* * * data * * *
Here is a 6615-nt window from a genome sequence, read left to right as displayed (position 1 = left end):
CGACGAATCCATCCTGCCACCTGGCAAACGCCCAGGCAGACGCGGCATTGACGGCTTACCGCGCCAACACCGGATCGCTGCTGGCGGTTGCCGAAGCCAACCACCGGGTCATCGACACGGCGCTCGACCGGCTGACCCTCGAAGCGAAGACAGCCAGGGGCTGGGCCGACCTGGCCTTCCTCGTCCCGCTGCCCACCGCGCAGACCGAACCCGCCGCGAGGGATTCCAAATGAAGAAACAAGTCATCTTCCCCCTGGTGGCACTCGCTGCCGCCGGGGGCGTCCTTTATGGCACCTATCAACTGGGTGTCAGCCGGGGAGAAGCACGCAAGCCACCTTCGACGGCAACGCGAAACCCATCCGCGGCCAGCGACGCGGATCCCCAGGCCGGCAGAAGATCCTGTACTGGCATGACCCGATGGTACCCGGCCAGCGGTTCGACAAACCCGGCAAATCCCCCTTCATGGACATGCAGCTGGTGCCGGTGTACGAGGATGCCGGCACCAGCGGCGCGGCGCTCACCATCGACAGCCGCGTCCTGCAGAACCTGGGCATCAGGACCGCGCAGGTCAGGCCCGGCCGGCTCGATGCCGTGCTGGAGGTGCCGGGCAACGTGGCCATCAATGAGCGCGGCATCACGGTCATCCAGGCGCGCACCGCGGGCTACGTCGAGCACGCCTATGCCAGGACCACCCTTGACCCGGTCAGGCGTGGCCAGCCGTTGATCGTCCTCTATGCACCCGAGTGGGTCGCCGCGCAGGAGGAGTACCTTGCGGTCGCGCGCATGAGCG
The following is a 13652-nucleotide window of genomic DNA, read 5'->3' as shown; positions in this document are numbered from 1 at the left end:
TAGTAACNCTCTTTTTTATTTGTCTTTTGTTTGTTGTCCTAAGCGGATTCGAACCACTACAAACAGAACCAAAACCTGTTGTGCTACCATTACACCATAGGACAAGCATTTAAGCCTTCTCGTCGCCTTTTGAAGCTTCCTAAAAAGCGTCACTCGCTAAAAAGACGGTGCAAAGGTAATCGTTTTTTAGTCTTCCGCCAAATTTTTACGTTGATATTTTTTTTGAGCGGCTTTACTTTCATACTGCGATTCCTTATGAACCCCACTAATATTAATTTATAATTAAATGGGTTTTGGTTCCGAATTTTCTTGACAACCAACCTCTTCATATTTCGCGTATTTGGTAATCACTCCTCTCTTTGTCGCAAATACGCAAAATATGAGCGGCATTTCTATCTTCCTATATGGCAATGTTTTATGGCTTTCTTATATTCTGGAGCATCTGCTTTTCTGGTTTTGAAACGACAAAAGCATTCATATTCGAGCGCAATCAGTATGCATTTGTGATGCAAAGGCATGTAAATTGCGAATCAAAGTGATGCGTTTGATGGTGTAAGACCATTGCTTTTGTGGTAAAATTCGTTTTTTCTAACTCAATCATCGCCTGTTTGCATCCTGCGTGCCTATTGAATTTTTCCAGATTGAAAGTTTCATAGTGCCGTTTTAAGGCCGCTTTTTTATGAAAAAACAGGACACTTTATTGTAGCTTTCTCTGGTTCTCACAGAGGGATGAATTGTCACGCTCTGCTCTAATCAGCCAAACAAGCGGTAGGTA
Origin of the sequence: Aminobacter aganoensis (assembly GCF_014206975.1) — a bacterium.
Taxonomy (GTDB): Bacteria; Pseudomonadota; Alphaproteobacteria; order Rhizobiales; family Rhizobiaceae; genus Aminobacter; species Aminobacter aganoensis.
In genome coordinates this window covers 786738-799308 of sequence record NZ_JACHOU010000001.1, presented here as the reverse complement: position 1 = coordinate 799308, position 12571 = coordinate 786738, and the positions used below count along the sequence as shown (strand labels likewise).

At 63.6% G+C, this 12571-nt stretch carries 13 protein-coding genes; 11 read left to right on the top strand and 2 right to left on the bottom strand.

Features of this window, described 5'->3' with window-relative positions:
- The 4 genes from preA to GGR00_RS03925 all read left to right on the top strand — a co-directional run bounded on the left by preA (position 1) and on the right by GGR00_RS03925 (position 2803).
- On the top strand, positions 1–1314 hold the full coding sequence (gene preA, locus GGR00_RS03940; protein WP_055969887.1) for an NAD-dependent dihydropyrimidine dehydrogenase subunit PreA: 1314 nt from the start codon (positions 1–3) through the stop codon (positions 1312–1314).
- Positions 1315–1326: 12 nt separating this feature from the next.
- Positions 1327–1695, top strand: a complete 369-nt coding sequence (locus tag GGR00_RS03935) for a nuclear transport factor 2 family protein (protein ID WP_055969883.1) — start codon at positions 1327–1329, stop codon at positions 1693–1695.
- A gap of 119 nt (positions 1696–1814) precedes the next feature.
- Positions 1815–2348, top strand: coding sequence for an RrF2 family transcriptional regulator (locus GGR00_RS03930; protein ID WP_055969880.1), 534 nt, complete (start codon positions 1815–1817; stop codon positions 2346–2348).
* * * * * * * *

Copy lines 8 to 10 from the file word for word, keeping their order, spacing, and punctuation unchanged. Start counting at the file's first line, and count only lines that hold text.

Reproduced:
At 63.6% G+C, this 12571-nt stretch carries 13 protein-coding genes; 11 read left to right on the top strand and 2 right to left on the bottom strand.

Features of this window, described 5'->3' with window-relative positions:
- The 4 genes from preA to GGR00_RS03925 all read left to right on the top strand — a co-directional run bounded on the left by preA (position 1) and on the right by GGR00_RS03925 (position 2803).